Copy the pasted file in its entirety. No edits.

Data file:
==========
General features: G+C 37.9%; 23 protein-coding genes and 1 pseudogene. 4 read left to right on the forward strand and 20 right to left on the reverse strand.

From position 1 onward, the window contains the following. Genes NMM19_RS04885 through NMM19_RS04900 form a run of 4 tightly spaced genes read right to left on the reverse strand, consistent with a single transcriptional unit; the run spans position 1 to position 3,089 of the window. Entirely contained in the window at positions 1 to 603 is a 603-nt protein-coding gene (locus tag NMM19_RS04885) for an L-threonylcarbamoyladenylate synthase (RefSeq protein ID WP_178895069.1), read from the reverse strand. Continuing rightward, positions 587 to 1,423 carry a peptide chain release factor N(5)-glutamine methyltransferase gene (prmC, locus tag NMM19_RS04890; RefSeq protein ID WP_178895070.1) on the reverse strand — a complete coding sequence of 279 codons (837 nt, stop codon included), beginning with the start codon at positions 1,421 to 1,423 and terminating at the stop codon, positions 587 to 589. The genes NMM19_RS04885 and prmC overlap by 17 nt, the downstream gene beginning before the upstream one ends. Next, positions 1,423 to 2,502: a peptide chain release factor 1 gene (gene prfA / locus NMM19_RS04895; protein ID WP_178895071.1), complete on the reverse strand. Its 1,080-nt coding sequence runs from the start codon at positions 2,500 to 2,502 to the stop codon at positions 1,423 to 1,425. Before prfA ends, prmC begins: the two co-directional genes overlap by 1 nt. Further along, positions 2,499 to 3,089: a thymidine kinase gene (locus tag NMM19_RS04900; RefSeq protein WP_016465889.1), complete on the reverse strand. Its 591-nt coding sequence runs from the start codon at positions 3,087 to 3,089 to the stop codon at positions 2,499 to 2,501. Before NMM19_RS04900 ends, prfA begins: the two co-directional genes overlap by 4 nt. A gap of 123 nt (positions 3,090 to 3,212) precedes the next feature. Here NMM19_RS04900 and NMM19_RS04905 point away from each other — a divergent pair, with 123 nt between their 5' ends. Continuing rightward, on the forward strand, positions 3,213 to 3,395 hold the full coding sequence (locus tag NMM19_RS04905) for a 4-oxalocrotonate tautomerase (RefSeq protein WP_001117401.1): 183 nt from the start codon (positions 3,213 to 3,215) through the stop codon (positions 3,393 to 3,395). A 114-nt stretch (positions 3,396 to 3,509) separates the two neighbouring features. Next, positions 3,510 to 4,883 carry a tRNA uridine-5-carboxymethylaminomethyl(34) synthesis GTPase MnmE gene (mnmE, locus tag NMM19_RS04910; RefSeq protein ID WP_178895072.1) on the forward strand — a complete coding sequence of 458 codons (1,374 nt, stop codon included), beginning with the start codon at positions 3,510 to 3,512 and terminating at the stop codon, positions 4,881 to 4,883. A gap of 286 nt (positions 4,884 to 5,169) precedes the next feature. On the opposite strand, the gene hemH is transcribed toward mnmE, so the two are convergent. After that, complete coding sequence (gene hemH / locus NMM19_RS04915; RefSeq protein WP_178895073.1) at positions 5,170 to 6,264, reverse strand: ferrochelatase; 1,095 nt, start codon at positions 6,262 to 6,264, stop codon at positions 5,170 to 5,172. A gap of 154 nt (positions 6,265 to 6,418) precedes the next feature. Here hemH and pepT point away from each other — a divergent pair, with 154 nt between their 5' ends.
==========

General features: G+C 37.9%; 23 protein-coding genes and 1 pseudogene. 4 read left to right on the forward strand and 20 right to left on the reverse strand.

From position 1 onward, the window contains the following. Genes NMM19_RS04885 through NMM19_RS04900 form a run of 4 tightly spaced genes read right to left on the reverse strand, consistent with a single transcriptional unit; the run spans position 1 to position 3,089 of the window. Entirely contained in the window at positions 1 to 603 is a 603-nt protein-coding gene (locus tag NMM19_RS04885) for an L-threonylcarbamoyladenylate synthase (RefSeq protein ID WP_178895069.1), read from the reverse strand. Continuing rightward, positions 587 to 1,423 carry a peptide chain release factor N(5)-glutamine methyltransferase gene (prmC, locus tag NMM19_RS04890; RefSeq protein ID WP_178895070.1) on the reverse strand — a complete coding sequence of 279 codons (837 nt, stop codon included), beginning with the start codon at positions 1,421 to 1,423 and terminating at the stop codon, positions 587 to 589. The genes NMM19_RS04885 and prmC overlap by 17 nt, the downstream gene beginning before the upstream one ends. Next, positions 1,423 to 2,502: a peptide chain release factor 1 gene (gene prfA / locus NMM19_RS04895; protein ID WP_178895071.1), complete on the reverse strand. Its 1,080-nt coding sequence runs from the start codon at positions 2,500 to 2,502 to the stop codon at positions 1,423 to 1,425. Before prfA ends, prmC begins: the two co-directional genes overlap by 1 nt. Further along, positions 2,499 to 3,089: a thymidine kinase gene (locus tag NMM19_RS04900; RefSeq protein WP_016465889.1), complete on the reverse strand. Its 591-nt coding sequence runs from the start codon at positions 3,087 to 3,089 to the stop codon at positions 2,499 to 2,501. Before NMM19_RS04900 ends, prfA begins: the two co-directional genes overlap by 4 nt. A gap of 123 nt (positions 3,090 to 3,212) precedes the next feature. Here NMM19_RS04900 and NMM19_RS04905 point away from each other — a divergent pair, with 123 nt between their 5' ends. Continuing rightward, on the forward strand, positions 3,213 to 3,395 hold the full coding sequence (locus tag NMM19_RS04905) for a 4-oxalocrotonate tautomerase (RefSeq protein WP_001117401.1): 183 nt from the start codon (positions 3,213 to 3,215) through the stop codon (positions 3,393 to 3,395). A 114-nt stretch (positions 3,396 to 3,509) separates the two neighbouring features. Next, positions 3,510 to 4,883 carry a tRNA uridine-5-carboxymethylaminomethyl(34) synthesis GTPase MnmE gene (mnmE, locus tag NMM19_RS04910; RefSeq protein ID WP_178895072.1) on the forward strand — a complete coding sequence of 458 codons (1,374 nt, stop codon included), beginning with the start codon at positions 3,510 to 3,512 and terminating at the stop codon, positions 4,881 to 4,883. A gap of 286 nt (positions 4,884 to 5,169) precedes the next feature. On the opposite strand, the gene hemH is transcribed toward mnmE, so the two are convergent. After that, complete coding sequence (gene hemH / locus NMM19_RS04915; RefSeq protein WP_178895073.1) at positions 5,170 to 6,264, reverse strand: ferrochelatase; 1,095 nt, start codon at positions 6,262 to 6,264, stop codon at positions 5,170 to 5,172. A gap of 154 nt (positions 6,265 to 6,418) precedes the next feature. Here hemH and pepT point away from each other — a divergent pair, with 154 nt between their 5' ends.